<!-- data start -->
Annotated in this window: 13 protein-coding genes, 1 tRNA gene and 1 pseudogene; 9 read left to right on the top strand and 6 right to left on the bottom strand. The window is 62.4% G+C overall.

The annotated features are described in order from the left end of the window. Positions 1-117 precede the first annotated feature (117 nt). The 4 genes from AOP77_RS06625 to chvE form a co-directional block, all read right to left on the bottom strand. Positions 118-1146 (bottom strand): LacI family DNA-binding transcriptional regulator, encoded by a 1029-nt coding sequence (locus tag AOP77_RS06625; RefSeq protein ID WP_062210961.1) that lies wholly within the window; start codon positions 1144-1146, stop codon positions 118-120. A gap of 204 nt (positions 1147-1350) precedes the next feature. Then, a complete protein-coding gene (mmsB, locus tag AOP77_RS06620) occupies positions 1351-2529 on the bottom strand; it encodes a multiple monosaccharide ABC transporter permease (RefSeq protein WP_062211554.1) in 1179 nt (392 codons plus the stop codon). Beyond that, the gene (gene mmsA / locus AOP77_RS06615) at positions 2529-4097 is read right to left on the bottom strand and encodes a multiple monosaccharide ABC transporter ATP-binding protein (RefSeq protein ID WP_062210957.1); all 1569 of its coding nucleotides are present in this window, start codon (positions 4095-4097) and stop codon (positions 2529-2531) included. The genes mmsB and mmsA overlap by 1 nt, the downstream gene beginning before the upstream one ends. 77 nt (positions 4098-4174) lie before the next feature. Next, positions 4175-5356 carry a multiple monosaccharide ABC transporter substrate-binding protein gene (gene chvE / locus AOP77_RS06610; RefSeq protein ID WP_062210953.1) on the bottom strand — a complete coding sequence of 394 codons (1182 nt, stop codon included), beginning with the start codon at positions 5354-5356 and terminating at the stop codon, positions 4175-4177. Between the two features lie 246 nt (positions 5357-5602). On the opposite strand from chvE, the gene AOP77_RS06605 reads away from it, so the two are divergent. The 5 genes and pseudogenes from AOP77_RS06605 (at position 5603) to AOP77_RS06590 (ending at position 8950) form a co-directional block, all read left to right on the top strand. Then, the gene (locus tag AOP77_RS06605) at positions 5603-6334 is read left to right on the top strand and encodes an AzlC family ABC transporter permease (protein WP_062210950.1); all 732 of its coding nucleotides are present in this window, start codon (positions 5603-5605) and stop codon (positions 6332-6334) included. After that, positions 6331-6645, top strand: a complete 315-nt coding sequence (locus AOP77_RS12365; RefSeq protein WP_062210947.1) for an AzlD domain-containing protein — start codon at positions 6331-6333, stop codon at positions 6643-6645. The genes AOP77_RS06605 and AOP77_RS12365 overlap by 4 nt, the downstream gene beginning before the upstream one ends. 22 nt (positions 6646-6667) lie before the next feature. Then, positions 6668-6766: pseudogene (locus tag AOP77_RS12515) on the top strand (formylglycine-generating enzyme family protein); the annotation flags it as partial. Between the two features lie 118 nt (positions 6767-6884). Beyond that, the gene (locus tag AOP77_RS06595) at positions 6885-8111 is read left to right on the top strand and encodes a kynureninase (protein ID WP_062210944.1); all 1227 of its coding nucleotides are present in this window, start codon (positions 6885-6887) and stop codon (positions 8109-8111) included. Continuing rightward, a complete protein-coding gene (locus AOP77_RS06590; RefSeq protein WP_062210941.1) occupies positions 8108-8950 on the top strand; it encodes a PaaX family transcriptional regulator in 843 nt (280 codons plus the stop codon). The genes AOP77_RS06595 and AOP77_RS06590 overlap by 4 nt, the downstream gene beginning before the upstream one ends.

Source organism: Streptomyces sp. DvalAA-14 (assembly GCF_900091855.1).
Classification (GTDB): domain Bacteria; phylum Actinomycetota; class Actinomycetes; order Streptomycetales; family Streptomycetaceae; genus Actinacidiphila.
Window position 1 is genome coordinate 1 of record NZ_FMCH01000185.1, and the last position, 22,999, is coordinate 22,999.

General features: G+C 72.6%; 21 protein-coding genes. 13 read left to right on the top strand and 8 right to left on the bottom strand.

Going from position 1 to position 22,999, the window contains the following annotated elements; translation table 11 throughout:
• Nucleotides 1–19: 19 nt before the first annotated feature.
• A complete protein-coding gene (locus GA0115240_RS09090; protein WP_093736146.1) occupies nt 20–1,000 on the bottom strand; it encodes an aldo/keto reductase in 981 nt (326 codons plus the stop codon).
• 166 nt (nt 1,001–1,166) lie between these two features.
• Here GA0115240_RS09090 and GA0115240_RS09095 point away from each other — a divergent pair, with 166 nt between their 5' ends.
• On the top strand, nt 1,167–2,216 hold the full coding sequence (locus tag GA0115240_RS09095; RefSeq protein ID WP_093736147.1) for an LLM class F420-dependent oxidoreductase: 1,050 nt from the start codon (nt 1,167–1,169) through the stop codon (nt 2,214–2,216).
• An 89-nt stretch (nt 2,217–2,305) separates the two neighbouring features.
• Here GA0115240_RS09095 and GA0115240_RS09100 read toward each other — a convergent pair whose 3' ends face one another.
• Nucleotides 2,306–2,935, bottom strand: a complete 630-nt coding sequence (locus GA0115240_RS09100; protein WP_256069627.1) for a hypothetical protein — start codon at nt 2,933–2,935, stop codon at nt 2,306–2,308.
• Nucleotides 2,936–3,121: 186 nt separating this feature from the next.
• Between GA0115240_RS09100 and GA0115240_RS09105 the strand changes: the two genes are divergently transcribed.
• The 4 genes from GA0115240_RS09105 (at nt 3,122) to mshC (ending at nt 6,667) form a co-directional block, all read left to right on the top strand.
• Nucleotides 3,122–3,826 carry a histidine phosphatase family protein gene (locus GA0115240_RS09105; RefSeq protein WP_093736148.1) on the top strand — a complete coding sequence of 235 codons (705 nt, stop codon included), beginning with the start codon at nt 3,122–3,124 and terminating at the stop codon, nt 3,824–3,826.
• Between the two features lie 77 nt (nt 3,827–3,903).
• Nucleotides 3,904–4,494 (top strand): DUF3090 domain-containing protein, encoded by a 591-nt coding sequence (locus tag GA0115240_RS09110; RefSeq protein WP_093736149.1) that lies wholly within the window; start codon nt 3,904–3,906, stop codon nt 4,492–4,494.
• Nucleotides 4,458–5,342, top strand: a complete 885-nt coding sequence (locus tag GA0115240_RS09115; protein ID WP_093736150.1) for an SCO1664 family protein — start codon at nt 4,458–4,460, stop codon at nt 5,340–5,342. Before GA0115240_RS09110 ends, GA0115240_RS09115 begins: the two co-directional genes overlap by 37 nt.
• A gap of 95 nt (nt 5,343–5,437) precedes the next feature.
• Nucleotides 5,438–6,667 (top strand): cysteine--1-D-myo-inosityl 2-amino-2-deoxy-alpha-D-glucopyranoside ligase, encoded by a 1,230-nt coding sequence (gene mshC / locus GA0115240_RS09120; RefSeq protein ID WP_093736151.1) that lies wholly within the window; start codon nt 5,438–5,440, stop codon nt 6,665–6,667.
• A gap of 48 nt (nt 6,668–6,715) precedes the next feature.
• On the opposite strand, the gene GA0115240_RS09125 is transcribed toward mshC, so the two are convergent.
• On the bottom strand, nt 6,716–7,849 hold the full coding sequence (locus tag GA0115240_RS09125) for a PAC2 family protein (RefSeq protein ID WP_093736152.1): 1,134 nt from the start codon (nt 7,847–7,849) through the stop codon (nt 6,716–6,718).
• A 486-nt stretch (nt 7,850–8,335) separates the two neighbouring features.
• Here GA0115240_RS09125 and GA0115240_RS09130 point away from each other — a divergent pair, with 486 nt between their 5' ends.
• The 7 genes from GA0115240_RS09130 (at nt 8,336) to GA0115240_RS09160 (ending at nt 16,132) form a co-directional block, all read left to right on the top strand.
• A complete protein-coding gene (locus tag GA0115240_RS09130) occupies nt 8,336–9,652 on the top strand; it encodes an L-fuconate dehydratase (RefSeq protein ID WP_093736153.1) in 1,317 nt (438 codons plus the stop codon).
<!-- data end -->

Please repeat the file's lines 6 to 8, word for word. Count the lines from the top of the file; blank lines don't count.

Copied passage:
General features: G+C 72.6%; 21 protein-coding genes. 13 read left to right on the top strand and 8 right to left on the bottom strand.

Going from position 1 to position 22,999, the window contains the following annotated elements; translation table 11 throughout:
• Nucleotides 1–19: 19 nt before the first annotated feature.